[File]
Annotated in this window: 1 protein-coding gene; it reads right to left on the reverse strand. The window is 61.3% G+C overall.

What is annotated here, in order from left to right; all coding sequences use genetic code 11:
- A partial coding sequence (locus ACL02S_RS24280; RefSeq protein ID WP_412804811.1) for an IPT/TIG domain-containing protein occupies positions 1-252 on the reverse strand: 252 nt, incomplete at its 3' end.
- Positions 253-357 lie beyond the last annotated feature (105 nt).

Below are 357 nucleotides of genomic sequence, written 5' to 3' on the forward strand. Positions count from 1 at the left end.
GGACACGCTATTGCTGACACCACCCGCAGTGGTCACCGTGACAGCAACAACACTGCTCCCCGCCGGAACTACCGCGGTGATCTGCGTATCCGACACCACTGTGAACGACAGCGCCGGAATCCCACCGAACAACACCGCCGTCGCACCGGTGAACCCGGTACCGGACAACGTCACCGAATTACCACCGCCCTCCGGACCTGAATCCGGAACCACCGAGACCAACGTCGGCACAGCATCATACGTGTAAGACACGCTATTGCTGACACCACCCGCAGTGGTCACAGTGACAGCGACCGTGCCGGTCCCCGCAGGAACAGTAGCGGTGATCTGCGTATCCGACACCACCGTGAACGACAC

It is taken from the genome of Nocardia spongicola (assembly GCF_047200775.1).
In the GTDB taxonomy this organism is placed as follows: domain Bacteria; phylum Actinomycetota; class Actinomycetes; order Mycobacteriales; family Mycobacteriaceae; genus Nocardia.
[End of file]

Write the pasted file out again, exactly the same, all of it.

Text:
Annotated in this window: 1 protein-coding gene; it reads right to left on the reverse strand. The window is 61.3% G+C overall.

What is annotated here, in order from left to right; all coding sequences use genetic code 11:
- A partial coding sequence (locus ACL02S_RS24280; RefSeq protein ID WP_412804811.1) for an IPT/TIG domain-containing protein occupies positions 1-252 on the reverse strand: 252 nt, incomplete at its 3' end.
- Positions 253-357 lie beyond the last annotated feature (105 nt).

Below are 357 nucleotides of genomic sequence, written 5' to 3' on the forward strand. Positions count from 1 at the left end.
GGACACGCTATTGCTGACACCACCCGCAGTGGTCACCGTGACAGCAACAACACTGCTCCCCGCCGGAACTACCGCGGTGATCTGCGTATCCGACACCACTGTGAACGACAGCGCCGGAATCCCACCGAACAACACCGCCGTCGCACCGGTGAACCCGGTACCGGACAACGTCACCGAATTACCACCGCCCTCCGGACCTGAATCCGGAACCACCGAGACCAACGTCGGCACAGCATCATACGTGTAAGACACGCTATTGCTGACACCACCCGCAGTGGTCACAGTGACAGCGACCGTGCCGGTCCCCGCAGGAACAGTAGCGGTGATCTGCGTATCCGACACCACCGTGAACGACAC

It is taken from the genome of Nocardia spongicola (assembly GCF_047200775.1).
In the GTDB taxonomy this organism is placed as follows: domain Bacteria; phylum Actinomycetota; class Actinomycetes; order Mycobacteriales; family Mycobacteriaceae; genus Nocardia.